The polarization of microglia/macrophages after SCI seems to be a dynamic process and can be altered depending on the microenvironment, the stage of the posttraumatic process, and its severity (Kigerl et al., 2009; David and Kroner, 2011). This phenomenon has been demonstrated in several studies and has shown that the behavior of microglia/macrophages depended on the factors of activation, in particular, the type of cells that activated them and the specific activating molecule (Nakajima and Kohsaka, 2002; Nakajima and Kohsaka, 2004; Stout and Suttles, 2004; Shaked et al., 2005; Lai and Todd, 2006; Nakajima et al., 2006; Menzies et al., 2010). An effective method to modulate microglia toward a neuroprotective phenotype in order to stimulate neuroregeneration is actively sought for in addition to investigation into the factors of activation. For this purpose, new approaches are being developed and different biomolecules potentially possessing a selective effect on the polarization of microglia/macrophages regulate their synthesis of trophic factors, cytokines/chemokines, and a phagocytic function tested. The latter can be achieved by affecting the signaling pathways that control microglia activation and polarization, discussed in the following section.

Microglial Signaling Pathways

It is now increasingly evident that there are various ways of activation for microglia that determine the generation of cells with divergent abilities (Figure 1). Toll-like receptors (TLRs) are a class of transmembrane receptors involved in the activation of cell-mediated immune response. Out of more than 10 TLRs, identified in both rodents and humans, microglia express at least 9 TLRs along with their adapter proteins (Laflamme et al., 2001; Bsibsi et al., 2002; Dalpke et al., 2002; Olson and Miller, 2004; Zhang et al., 2013). Previous studies have demonstrated TLR-dependent microglia activation in neurodegenerative disorders and different types of CNS injury (Heneka et al., 2005; Fernandez-Lizarbe et al., 2009; Song et al., 2011; Yao et al., 2013). A classical/canonical activation of the nuclear factor κB (NF-κB) signaling, which is essential for both acute and chronic inflammatory responses, is initiated by TLRs, as well as other cell surface receptors, including those for IL-1 and TNF (Shih et al., 2015; Noort et al., 2015). The activated NF-κB allows translocation to the nucleus that results in production of anti-inflammatory cytokines, release of reactive oxygen species (ROS), and microglia modulation toward the M1 phenotype (Pan et al., 2010; Taetzsch et al., 2015; Zhang et al., 2017). The activation of NF-κB transcription factors also plays a key role in neurogenesis, synaptic plasticity, and protection of neurons (O’Riordan et al., 2006; Ahn et al., 2008; Koo et al., 2010). Therefore, NF-κB should be selectively inhibited in microglia and possibly in astrocytes in order to neutralize its neurotoxic role and maintain the neuroprotective one (Brambilla et al., 2005; Crosio et al., 2011; Frakes et al., 2014).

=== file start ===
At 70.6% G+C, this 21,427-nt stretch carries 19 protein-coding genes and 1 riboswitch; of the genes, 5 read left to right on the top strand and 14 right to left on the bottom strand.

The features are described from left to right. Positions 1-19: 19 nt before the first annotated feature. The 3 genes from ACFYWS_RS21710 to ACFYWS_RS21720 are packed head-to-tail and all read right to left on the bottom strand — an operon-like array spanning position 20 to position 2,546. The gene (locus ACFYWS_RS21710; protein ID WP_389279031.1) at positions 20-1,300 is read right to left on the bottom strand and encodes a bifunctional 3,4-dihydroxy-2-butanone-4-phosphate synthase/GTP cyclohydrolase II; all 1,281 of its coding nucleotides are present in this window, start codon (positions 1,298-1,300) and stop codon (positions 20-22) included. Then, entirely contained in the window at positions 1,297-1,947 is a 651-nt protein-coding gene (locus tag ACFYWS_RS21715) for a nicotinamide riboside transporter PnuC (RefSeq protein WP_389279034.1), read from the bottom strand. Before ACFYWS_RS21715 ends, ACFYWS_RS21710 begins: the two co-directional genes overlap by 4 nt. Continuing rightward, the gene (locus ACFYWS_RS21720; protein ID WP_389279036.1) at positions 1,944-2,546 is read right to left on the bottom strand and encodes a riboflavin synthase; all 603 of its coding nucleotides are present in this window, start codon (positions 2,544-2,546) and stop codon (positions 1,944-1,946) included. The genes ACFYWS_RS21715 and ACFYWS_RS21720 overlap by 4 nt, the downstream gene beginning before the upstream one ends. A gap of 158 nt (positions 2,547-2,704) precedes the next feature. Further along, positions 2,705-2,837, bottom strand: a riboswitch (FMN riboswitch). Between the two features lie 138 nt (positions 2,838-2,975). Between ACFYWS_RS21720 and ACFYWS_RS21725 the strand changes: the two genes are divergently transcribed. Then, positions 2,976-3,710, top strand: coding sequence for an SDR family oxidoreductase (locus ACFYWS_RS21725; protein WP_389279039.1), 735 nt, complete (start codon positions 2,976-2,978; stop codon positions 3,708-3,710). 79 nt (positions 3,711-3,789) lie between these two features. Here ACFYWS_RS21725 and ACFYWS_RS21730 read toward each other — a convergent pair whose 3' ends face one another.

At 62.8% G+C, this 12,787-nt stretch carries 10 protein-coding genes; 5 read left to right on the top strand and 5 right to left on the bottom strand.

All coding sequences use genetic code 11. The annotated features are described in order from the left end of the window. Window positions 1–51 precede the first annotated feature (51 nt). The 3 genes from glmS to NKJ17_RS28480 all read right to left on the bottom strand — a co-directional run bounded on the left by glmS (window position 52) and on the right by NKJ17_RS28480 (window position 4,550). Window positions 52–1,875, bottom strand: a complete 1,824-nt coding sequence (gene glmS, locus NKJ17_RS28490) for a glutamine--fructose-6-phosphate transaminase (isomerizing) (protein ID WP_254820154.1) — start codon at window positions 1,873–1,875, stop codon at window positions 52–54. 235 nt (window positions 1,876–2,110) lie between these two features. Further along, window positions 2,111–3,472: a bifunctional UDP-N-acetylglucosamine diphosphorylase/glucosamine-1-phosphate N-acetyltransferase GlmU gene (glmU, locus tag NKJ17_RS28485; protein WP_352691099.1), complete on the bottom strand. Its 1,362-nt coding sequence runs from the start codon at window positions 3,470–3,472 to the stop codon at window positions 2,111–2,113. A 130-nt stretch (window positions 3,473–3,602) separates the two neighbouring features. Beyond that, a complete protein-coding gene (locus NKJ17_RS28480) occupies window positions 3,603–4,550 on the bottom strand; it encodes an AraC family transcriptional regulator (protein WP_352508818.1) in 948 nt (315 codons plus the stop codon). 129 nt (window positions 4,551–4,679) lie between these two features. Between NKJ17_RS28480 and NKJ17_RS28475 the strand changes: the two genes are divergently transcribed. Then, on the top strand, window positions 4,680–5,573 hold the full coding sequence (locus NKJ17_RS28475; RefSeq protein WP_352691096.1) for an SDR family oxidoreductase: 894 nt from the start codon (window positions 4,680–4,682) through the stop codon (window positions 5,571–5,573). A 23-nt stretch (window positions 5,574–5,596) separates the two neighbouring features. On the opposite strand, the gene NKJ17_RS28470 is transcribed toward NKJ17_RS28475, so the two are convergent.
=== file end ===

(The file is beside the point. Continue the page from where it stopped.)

FIGURE 1
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Figure 1. Microglial signaling pathways determining development of cells with divergent abilities. Classical activation of the NF-κB signaling is initiated by TLRs, as well as other cell surface receptors, including specific IL-1 and TNF, and provides M1 polarization of microglia. PI3K/Akt/mTOR is triggered through the CD74 receptor, whose activation is promoted by MIF. There is quite contradictory evidence that this pathway affects the shift of the microglia/macrophage phenotype toward M1 or M2. Anti-inflammatory cytokines IL-10 and IL-4 induce STAT3 and STAT6 phosphorylation, respectively, via JAK1, which promotes polarization toward the M2 phenotype. The activation of STAT1, in turn, leads to polarization toward a neurotoxic M2 phenotype of microglia. Normally, there is a balance between the activation of STAT1 and STAT3/STAT6 that strictly regulates the microglia polarization and activity.